In contrast to other fire tracking apps you may encounter, Wildfire Aware uses the power of geographic analysis to not only show you the progress of a wildfire according to the latest drone flights and satellite sensors, but it also goes in depth and gives context about what might be or have been affected by a wildfire.
In the past this information only existed within the Wildfire Aware app. Over the winter we had requests from users for the source incident, population, and environment enriched layers. So we have broken those out separately and the layer is now available in ArcGIS Online for whatever purpose you choose! You can use it in your own custom app, keep track of what’s happening in your own state or county, or include it for a purpose we can’t even imagine.
What’s happening in the background is the Wildfire Aware app relies on the automated live feeds technology to routinely enrich and update the fire perimeter every 30 minutes with information from 22 authoritative layers found in the ArcGIS Living Atlas of the World. The map is almost always current and answers important questions such as:
Fire information such as name, number of incident personnel, and acreage burned.
Weather information related to temperature, wind, and air quality.
How many people are over 80? This age group is especially vulnerable to a wildfire.
Are there other vulnerable people here? How many people are too young to drive? What is the percentage of people who own a car? How many people are not proficient in English?
How many housing units are there and what is the median housing value in the fire perimeter?
What percentage of the perimeter is (was) forest? or grassland? If it’s forest, what type of forest is it? How many tons per acre of carbon is it? What ecoregion is it in? Is it in mountains, plains, or tableland?
How rich is the area with endangered and threatened species? Is there critical habitat?
What parks, wilderness areas, or tribal nations are affected?
Michael Dangermond has over 25 years experience in GIS in such diverse fields as cartography, agriculture, international boundary delineation, environmental protection, regional planning, park planning, land and wildlife conservation, and forestry. He has been working for ESRI since 2010.
With over two decades of GIS experience Emily has mapped elephants in Thailand, wildlife poachers in the Republic of Palau, land use related issues around Yosemite National Park, and active wildfire incidents for the State of California. Presently she is a Senior Product Engineer and Cartographer with the ArcGIS Living Atlas of the World where she styles and designs layers, maps, and apps with the Environment Team. When not making maps, she is a true geographer and loves traveling with her family.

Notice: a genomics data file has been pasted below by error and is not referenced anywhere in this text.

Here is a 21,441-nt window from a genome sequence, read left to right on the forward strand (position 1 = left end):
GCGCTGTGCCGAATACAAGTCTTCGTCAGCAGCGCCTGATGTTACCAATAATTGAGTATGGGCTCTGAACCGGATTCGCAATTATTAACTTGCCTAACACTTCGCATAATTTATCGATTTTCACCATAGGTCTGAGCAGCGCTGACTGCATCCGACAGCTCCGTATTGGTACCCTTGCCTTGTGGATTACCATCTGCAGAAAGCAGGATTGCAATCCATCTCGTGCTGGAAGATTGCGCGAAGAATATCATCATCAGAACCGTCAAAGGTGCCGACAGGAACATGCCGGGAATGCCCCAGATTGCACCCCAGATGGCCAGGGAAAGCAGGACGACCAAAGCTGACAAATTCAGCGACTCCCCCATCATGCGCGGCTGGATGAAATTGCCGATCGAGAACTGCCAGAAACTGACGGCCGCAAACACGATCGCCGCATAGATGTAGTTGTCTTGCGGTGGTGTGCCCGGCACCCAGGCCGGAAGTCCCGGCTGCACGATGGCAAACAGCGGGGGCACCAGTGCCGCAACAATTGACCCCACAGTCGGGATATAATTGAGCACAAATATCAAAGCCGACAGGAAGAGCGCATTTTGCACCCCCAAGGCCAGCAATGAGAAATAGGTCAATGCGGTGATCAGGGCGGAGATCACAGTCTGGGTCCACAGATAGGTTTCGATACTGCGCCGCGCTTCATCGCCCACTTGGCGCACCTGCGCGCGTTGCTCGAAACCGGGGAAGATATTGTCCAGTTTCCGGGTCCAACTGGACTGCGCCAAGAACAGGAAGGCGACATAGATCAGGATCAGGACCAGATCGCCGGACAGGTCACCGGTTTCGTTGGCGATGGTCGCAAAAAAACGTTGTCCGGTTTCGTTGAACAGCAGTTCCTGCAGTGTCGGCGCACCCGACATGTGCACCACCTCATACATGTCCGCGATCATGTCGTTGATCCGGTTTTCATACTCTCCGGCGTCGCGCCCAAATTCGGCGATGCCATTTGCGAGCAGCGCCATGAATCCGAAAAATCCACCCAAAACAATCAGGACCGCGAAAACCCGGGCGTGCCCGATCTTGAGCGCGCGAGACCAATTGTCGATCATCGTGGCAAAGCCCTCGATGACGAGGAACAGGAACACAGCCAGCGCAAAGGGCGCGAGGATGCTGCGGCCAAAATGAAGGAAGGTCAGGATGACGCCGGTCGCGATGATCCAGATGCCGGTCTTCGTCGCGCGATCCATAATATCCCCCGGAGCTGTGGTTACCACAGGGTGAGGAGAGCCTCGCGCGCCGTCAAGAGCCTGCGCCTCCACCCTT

Gonzalo Espinoza is a Senior Product Engineer at ArcGIS Living Atlas of the World. Gonzalo specializes in hydrologic modeling, real time climate and hydro-informatic tools such as flood mapping and forecasting using National Water Model data. He masters the full geospatial tech stack required to develop scalable and operational services relying on large volumes of EO data in the fields of water and environment. At Living Atlas, he also supports the development of workflows for automation of data updates known as Live Feeds, technology used at Esri’s Disaster Response Program. Before ESRI Gonzalo worked in the development of Water Accounting at UNESCO IHE. He holds a PhD in Civil Engineering from the University of Texas at Austin.
Jim Herries is a geographer with Esri in Redlands, California. He serves as a principal product engineer on the team responsible for ArcGIS Living Atlas of the World.
Jim is particularly engaged in thematic mapping and map visualizations, reflecting a drive to help GIS users bring their data to life on the map and stimulate insights. He constantly looks for ways to create clear, focused map information products that incorporate meaningful spatial analysis and evocative visualizations.
New web developer at Esri.
James is Product Engineer for Imagery Analytics at Esri. James' work is focused on expanding the Earth Observation data and analytics available in the Living Atlas. He have a passion for using modern remote sensing, machine learning, and cloud computing to help the scientific and conservation community to gain a better understanding of our planet.